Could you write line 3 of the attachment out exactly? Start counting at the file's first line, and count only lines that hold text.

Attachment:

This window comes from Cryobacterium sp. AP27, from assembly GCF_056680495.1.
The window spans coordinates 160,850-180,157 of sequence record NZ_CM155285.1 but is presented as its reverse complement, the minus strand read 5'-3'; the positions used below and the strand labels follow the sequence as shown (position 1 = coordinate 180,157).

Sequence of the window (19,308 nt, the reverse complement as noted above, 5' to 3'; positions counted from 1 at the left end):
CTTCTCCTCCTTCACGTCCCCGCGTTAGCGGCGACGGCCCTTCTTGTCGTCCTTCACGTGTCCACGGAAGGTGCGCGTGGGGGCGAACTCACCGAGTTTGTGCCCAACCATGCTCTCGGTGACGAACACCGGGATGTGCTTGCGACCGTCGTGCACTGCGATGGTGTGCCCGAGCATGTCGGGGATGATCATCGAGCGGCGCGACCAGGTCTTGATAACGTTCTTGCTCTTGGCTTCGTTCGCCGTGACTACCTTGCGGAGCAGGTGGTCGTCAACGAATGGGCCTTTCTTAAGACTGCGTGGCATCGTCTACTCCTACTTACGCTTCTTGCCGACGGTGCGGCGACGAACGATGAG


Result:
Sequence of the window (19,308 nt, the reverse complement as noted above, 5' to 3'; positions counted from 1 at the left end):